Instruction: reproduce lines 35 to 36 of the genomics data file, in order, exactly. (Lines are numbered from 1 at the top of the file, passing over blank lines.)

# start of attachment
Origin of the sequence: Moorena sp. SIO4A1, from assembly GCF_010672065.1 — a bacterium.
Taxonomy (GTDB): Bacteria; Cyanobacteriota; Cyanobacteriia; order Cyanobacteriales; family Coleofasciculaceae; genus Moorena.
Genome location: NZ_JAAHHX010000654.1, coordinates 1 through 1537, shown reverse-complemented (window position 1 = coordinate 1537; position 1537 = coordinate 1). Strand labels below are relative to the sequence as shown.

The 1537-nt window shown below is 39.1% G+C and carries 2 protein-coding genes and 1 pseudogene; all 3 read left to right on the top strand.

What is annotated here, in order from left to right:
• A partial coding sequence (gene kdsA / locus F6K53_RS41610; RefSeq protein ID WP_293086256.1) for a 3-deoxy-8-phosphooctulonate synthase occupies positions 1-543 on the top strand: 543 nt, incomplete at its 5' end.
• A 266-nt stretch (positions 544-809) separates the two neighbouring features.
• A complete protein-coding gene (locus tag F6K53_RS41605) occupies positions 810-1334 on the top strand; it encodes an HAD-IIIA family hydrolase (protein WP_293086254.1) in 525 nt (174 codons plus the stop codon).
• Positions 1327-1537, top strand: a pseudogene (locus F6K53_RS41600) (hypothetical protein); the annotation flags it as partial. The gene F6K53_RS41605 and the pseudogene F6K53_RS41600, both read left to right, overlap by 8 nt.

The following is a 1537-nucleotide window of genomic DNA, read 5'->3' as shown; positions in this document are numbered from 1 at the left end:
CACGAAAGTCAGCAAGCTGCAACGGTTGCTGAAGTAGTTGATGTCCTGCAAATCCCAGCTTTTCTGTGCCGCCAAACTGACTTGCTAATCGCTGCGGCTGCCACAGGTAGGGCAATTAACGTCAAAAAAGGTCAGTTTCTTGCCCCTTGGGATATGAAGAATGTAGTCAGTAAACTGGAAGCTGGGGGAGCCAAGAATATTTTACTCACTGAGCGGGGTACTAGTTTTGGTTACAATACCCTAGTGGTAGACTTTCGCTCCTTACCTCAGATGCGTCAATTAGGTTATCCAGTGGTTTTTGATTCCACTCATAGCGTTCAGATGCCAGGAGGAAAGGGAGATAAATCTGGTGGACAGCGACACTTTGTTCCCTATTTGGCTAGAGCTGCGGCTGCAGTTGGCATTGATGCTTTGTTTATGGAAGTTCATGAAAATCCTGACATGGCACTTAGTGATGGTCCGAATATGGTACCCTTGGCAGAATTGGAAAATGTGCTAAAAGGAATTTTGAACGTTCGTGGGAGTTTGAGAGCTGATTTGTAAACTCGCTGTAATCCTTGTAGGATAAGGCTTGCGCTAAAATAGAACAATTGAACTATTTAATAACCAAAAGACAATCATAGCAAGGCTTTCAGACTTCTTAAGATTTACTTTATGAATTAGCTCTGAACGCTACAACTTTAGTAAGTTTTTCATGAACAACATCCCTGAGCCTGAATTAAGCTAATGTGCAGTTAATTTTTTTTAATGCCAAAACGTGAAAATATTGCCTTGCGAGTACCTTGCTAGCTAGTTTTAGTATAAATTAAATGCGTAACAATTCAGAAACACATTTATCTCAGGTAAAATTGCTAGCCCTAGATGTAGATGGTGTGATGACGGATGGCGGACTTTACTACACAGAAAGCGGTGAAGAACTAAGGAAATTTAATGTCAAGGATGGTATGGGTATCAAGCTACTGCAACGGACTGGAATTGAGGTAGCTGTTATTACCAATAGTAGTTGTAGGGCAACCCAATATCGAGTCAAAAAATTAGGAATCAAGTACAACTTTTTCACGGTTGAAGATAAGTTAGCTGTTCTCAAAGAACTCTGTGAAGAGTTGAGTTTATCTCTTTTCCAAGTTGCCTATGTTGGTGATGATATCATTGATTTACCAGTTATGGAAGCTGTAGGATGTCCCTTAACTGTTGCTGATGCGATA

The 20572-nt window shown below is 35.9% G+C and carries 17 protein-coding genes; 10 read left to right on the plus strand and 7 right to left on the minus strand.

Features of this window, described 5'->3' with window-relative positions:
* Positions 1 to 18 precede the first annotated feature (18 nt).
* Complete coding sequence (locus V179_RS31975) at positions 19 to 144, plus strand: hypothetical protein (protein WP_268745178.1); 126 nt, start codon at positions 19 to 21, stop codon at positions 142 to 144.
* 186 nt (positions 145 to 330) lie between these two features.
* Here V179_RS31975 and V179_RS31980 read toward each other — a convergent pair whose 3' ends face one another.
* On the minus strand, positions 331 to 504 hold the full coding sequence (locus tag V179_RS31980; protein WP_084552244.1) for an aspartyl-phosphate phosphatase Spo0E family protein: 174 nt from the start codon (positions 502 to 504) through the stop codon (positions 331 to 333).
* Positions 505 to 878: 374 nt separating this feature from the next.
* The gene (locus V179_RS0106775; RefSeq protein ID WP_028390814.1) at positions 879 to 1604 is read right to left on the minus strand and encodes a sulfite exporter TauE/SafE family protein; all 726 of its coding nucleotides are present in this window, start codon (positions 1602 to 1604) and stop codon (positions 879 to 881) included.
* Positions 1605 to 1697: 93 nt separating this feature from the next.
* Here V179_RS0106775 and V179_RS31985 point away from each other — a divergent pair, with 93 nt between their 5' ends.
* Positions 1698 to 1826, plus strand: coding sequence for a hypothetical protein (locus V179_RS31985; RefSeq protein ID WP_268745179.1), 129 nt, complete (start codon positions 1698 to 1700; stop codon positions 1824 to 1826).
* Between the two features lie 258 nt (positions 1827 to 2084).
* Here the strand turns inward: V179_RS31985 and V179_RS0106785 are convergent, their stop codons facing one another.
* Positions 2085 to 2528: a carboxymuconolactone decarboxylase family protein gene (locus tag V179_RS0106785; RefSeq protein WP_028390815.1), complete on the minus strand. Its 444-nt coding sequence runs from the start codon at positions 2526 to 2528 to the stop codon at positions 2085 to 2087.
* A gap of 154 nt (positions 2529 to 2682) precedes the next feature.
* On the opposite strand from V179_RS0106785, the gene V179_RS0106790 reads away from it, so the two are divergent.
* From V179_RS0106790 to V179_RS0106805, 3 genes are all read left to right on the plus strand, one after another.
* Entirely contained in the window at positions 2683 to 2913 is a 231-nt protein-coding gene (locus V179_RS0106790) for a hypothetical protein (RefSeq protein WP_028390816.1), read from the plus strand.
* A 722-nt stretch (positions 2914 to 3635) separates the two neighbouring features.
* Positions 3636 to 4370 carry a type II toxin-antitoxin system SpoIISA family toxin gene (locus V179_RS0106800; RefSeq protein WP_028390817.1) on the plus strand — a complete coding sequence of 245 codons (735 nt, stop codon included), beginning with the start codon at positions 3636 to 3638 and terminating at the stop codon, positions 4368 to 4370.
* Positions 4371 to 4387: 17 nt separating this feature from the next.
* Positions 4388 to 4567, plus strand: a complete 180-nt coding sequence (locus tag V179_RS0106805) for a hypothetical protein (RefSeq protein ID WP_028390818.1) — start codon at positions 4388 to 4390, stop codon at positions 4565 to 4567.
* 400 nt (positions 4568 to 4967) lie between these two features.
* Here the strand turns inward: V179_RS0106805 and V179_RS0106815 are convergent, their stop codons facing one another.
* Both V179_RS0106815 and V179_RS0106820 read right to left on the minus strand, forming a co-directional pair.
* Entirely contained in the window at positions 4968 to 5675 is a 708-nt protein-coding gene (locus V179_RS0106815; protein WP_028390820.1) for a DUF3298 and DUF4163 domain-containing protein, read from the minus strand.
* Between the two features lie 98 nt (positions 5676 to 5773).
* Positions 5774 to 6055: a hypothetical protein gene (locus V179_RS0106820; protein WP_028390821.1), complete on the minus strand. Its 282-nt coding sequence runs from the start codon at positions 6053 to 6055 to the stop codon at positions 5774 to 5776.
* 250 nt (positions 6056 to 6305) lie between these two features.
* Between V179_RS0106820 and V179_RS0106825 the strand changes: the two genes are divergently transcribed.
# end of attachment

* 400 nt (positions 4568 to 4967) lie between these two features.
* Here the strand turns inward: V179_RS0106805 and V179_RS0106815 are convergent, their stop codons facing one another.